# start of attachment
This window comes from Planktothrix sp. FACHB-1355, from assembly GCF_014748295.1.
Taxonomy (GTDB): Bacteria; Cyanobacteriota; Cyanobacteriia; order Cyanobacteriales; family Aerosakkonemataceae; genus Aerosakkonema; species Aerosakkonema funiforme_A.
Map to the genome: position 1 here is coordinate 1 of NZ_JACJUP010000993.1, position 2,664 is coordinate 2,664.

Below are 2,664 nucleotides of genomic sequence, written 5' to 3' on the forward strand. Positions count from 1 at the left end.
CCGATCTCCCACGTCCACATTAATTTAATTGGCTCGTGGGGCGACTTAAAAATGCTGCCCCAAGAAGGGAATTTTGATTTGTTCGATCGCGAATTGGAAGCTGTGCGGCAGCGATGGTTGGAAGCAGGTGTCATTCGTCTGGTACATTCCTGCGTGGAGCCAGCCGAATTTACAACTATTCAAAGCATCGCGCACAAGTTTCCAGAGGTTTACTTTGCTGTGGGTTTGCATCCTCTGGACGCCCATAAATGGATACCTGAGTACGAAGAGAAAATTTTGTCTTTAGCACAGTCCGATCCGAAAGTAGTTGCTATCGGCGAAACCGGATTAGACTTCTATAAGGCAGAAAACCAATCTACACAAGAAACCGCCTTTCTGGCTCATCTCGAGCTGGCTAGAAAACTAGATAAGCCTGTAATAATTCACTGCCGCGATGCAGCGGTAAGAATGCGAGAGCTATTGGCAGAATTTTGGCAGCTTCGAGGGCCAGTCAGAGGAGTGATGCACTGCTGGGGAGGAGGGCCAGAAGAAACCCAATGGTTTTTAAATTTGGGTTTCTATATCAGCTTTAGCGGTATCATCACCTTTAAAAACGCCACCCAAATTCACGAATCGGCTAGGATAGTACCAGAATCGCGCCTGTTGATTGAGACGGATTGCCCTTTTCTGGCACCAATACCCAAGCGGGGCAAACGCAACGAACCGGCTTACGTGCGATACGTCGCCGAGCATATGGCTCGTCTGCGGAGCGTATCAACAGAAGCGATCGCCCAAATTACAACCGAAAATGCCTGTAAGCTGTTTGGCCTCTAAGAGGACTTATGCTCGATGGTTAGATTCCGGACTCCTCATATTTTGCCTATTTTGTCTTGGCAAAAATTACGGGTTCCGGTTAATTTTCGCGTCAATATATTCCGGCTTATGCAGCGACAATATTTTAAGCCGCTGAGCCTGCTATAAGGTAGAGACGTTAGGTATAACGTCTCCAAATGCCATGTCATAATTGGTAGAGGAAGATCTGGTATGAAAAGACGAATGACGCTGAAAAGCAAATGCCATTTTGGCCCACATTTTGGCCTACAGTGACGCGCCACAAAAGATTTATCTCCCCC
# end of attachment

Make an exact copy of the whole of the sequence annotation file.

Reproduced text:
This window comes from Planktothrix sp. FACHB-1355, from assembly GCF_014748295.1.
Taxonomy (GTDB): Bacteria; Cyanobacteriota; Cyanobacteriia; order Cyanobacteriales; family Aerosakkonemataceae; genus Aerosakkonema; species Aerosakkonema funiforme_A.
Map to the genome: position 1 here is coordinate 1 of NZ_JACJUP010000993.1, position 2,664 is coordinate 2,664.

Below are 2,664 nucleotides of genomic sequence, written 5' to 3' on the forward strand. Positions count from 1 at the left end.
CCGATCTCCCACGTCCACATTAATTTAATTGGCTCGTGGGGCGACTTAAAAATGCTGCCCCAAGAAGGGAATTTTGATTTGTTCGATCGCGAATTGGAAGCTGTGCGGCAGCGATGGTTGGAAGCAGGTGTCATTCGTCTGGTACATTCCTGCGTGGAGCCAGCCGAATTTACAACTATTCAAAGCATCGCGCACAAGTTTCCAGAGGTTTACTTTGCTGTGGGTTTGCATCCTCTGGACGCCCATAAATGGATACCTGAGTACGAAGAGAAAATTTTGTCTTTAGCACAGTCCGATCCGAAAGTAGTTGCTATCGGCGAAACCGGATTAGACTTCTATAAGGCAGAAAACCAATCTACACAAGAAACCGCCTTTCTGGCTCATCTCGAGCTGGCTAGAAAACTAGATAAGCCTGTAATAATTCACTGCCGCGATGCAGCGGTAAGAATGCGAGAGCTATTGGCAGAATTTTGGCAGCTTCGAGGGCCAGTCAGAGGAGTGATGCACTGCTGGGGAGGAGGGCCAGAAGAAACCCAATGGTTTTTAAATTTGGGTTTCTATATCAGCTTTAGCGGTATCATCACCTTTAAAAACGCCACCCAAATTCACGAATCGGCTAGGATAGTACCAGAATCGCGCCTGTTGATTGAGACGGATTGCCCTTTTCTGGCACCAATACCCAAGCGGGGCAAACGCAACGAACCGGCTTACGTGCGATACGTCGCCGAGCATATGGCTCGTCTGCGGAGCGTATCAACAGAAGCGATCGCCCAAATTACAACCGAAAATGCCTGTAAGCTGTTTGGCCTCTAAGAGGACTTATGCTCGATGGTTAGATTCCGGACTCCTCATATTTTGCCTATTTTGTCTTGGCAAAAATTACGGGTTCCGGTTAATTTTCGCGTCAATATATTCCGGCTTATGCAGCGACAATATTTTAAGCCGCTGAGCCTGCTATAAGGTAGAGACGTTAGGTATAACGTCTCCAAATGCCATGTCATAATTGGTAGAGGAAGATCTGGTATGAAAAGACGAATGACGCTGAAAAGCAAATGCCATTTTGGCCCACATTTTGGCCTACAGTGACGCGCCACAAAAGATTTATCTCCCCC